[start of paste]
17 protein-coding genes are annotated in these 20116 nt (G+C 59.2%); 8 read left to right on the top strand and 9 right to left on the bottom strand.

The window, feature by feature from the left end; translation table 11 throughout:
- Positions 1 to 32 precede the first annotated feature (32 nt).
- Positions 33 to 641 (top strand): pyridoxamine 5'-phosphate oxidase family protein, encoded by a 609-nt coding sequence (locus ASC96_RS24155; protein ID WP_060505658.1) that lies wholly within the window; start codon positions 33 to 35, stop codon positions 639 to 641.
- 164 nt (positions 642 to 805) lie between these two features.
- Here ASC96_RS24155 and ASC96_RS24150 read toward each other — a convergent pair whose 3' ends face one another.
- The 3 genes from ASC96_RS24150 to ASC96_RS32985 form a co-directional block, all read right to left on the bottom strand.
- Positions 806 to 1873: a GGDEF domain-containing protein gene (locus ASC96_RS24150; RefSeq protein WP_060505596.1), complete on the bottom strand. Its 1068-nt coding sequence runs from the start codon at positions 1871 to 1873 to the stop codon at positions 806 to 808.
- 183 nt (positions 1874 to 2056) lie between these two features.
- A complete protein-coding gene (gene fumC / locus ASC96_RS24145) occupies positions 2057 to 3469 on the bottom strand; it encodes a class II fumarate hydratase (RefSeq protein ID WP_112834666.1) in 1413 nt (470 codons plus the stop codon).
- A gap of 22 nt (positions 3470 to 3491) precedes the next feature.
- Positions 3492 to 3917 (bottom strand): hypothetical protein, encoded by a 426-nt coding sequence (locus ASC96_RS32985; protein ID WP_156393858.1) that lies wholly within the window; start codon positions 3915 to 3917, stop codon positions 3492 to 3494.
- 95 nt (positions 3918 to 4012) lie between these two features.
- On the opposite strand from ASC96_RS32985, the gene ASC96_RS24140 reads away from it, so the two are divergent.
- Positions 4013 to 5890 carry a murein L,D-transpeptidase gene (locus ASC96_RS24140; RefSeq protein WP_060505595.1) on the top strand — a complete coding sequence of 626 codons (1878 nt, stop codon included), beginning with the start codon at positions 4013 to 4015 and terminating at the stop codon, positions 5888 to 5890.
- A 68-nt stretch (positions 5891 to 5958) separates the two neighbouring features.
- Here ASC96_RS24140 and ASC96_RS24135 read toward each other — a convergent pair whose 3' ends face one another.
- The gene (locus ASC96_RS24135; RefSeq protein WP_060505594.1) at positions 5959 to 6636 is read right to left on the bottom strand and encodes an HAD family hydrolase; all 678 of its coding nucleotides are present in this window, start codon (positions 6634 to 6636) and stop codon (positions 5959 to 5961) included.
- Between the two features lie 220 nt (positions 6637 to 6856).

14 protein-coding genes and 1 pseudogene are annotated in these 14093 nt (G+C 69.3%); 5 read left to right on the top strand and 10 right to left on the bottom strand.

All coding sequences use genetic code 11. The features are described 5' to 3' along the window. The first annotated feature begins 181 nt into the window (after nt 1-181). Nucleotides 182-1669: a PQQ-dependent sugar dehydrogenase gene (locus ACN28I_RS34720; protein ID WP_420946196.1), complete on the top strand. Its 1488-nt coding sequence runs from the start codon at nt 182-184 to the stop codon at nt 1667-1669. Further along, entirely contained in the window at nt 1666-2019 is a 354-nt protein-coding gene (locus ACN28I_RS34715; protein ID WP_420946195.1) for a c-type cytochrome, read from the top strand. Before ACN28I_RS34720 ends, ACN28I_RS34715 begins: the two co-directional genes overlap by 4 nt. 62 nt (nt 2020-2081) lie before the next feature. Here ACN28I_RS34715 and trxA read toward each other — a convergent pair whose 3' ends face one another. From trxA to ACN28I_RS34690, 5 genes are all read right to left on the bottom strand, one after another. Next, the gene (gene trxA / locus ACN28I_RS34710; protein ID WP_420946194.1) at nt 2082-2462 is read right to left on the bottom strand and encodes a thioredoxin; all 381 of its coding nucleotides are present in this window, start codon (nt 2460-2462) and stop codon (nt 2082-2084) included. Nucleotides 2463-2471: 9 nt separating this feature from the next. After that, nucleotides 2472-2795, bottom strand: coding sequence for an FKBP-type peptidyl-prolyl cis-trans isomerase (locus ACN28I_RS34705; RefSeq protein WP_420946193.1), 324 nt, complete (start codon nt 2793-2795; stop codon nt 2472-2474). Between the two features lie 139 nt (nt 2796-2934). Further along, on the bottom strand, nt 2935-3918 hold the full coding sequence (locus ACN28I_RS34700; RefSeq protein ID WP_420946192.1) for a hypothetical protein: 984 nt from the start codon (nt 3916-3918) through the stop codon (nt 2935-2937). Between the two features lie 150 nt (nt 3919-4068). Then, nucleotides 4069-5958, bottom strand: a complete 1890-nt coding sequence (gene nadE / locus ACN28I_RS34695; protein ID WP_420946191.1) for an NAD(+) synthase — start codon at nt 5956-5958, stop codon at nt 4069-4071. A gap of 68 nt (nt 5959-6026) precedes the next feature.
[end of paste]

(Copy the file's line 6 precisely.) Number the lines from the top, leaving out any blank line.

- Here ASC96_RS24155 and ASC96_RS24150 read toward each other — a convergent pair whose 3' ends face one another.